Stephane Rolland, The Canadian Press
Legault’s government will use the services of Tesla founder Elon Musk to fulfill its promise to provide high-speed internet access in underserved areas before the end of her term. Just over 10,000 remote homes will be connected by the US company’s service.
Starlink’s low-orbit satellite, operated by SpaceX, was the best technology solution to connect hard-to-reach homes by fiber-optic, which is defending the Prime Minister’s parliamentary assistant, high-speed Internet component, Jill Belanger, during a press conference in Sherbrooke Monday. He explained that due to its geographical remoteness, it is difficult to connect some homes to the fiber optic network.
“The only solution to connect these orphaned families is the SpaceX solution. I, not making any contact with Elon Musk, connect to the technological solution, which is the most advanced.
If optical fibers are prioritized when possible, homes that will be connected to high-speed internet via satellite will have good connectivity, Mr. Belanger asserts. Starlink will be able to offer a download speed of 100 megabits (Mbit/s) while a high-speed connection of 50 Mbit/s is considered. “People often confuse the old high-orbit satellite with the new low-orbit satellite. There will be no problem in terms of internet quality.”
So Quebec is giving $50 million in funding to enable the deployment of the Starlink satellite broadcasting service. The government hopes to connect 10,200 homes south of the 57th parallel by September 30, 2022. A $9.5 million aid will also be given to targeted families to cover the full cost of acquiring reception equipment.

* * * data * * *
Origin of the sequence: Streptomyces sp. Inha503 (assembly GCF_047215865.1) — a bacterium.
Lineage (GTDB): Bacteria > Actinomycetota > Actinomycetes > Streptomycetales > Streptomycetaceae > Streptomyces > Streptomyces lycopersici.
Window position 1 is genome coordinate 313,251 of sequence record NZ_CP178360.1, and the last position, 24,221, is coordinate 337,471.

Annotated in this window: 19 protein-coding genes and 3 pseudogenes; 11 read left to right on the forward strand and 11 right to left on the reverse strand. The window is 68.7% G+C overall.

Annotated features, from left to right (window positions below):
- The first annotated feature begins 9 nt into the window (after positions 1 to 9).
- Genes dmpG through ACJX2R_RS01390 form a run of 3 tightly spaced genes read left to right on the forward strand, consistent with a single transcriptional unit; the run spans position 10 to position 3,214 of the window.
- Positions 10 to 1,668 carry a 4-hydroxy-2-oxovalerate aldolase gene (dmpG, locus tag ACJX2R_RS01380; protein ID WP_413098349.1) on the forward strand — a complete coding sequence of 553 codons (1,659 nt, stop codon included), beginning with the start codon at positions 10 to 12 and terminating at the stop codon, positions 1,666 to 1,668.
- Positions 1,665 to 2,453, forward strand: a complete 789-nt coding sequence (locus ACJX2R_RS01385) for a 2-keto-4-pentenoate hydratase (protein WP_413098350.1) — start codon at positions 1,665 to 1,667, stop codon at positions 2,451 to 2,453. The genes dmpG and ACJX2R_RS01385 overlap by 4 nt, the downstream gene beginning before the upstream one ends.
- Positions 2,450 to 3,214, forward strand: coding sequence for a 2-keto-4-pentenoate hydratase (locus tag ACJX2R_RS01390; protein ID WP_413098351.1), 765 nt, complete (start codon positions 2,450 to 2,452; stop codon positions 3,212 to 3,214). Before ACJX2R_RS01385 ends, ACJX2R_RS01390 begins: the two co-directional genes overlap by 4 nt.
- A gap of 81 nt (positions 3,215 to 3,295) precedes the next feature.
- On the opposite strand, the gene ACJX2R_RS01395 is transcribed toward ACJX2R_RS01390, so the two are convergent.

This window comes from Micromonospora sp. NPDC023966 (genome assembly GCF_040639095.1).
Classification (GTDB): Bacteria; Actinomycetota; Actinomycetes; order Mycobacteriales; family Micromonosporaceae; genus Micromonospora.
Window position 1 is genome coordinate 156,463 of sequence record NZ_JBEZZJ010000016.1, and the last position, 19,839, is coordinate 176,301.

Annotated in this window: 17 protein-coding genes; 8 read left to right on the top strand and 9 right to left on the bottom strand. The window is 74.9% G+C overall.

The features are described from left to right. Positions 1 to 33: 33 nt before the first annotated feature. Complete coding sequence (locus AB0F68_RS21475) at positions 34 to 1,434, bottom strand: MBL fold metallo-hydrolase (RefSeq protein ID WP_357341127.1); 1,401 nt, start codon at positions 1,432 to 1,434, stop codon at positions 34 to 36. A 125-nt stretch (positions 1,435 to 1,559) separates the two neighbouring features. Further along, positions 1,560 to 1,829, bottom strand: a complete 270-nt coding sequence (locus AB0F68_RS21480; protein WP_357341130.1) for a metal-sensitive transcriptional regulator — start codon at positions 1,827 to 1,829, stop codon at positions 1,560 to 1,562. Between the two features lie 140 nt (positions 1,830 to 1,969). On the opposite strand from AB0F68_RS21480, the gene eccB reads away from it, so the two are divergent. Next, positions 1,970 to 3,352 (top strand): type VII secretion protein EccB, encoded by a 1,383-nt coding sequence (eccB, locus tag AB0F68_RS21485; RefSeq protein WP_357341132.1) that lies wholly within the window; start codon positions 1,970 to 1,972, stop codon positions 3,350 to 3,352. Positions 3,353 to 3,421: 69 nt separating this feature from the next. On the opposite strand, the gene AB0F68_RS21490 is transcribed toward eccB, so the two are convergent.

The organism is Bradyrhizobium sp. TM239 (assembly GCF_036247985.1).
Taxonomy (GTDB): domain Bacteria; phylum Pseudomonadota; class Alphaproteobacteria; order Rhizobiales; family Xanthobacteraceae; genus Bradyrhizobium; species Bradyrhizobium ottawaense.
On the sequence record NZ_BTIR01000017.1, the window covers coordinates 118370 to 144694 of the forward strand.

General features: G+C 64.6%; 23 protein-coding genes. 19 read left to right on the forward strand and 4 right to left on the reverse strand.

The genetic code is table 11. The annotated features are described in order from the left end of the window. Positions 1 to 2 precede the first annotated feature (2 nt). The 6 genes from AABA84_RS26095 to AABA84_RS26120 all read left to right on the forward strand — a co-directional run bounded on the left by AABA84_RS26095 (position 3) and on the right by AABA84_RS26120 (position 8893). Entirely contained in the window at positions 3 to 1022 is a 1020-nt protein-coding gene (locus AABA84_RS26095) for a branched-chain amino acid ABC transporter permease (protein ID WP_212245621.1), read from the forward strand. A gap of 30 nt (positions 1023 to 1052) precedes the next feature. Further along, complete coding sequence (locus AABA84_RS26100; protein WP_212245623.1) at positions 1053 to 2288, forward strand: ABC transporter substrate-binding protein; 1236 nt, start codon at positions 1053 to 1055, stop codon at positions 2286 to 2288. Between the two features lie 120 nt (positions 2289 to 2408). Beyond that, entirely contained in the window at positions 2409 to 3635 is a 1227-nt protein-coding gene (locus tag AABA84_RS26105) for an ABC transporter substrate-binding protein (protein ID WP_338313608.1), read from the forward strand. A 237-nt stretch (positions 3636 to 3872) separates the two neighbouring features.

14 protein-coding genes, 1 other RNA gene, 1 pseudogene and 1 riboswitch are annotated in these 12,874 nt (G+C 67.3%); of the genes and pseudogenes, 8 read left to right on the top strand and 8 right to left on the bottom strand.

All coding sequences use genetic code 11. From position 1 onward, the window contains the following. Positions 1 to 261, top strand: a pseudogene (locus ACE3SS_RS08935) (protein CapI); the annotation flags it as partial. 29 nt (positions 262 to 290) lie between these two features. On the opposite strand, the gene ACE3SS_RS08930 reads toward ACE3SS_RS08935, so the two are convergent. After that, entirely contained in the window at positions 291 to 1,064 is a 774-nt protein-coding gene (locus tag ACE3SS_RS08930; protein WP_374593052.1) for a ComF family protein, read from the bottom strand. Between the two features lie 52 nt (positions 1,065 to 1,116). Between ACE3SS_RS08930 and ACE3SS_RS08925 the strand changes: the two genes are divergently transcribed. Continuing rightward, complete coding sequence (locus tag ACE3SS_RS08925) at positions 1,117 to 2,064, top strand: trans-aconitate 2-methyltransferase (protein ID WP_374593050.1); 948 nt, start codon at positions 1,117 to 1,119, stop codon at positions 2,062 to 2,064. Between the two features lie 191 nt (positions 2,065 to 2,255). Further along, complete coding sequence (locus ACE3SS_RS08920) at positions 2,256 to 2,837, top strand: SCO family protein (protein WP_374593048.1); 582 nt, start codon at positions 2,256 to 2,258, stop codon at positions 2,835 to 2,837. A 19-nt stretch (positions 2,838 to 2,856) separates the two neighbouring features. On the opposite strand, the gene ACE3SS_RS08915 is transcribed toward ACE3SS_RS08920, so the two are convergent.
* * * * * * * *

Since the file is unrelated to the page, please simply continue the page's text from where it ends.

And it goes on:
The award of the contract to an American company raises questions, believes the leader of the official opposition, Dominic Engled, who specified at a press conference that she did not have the opportunity to learn all the details of the agreement. “I would have preferred that we deal with the people who are here in Quebec. To understand the need to deal with this company when we have them here in Quebec, that is the first question I would ask the government.
Assistant Secretary-General of the Executive Council of Quebec, Stéphane Le Pouignec, responded that local companies could have been prioritized when possible. “We have given everything we can to Quebec and Canadian companies. The big players, but also the smaller players.
Race before the election
Legault’s government also expects that it will achieve its goal of providing high-speed internet access to 250,000 households by the end of September, before the end of its mandate. This number includes 10,000 families that will be connected by Starlink
These households must have access to a connection of at least 50 Mbit/s download and 10 Mbit/s upload, with unlimited data transfer capacity.
Mr. Bellanger would have liked to launch the agreement with Starlink a little earlier, but the conflict in Ukraine forced him to delay his plans by a few months, he says. The American company left the capacity to the Ukrainian government, which needed the satellites to defend itself against the Russian invasion. I think it was a good move on our part to postpone for a few months.
Also announced on Monday was the unveiling of an interactive map where we can monitor the spread of high-speed internet across Quebec. The map will track the connection status of an address, municipality, or region.
Quebec has allocated $1.3 billion to speed up connecting remote areas.
At a press briefing, Mr. Le Buonnec specified that about $1.1 billion had been committed, including Monday’s announcement. The federal government contributed about $470 million to this funding, bringing Quebec’s share to about $610 million.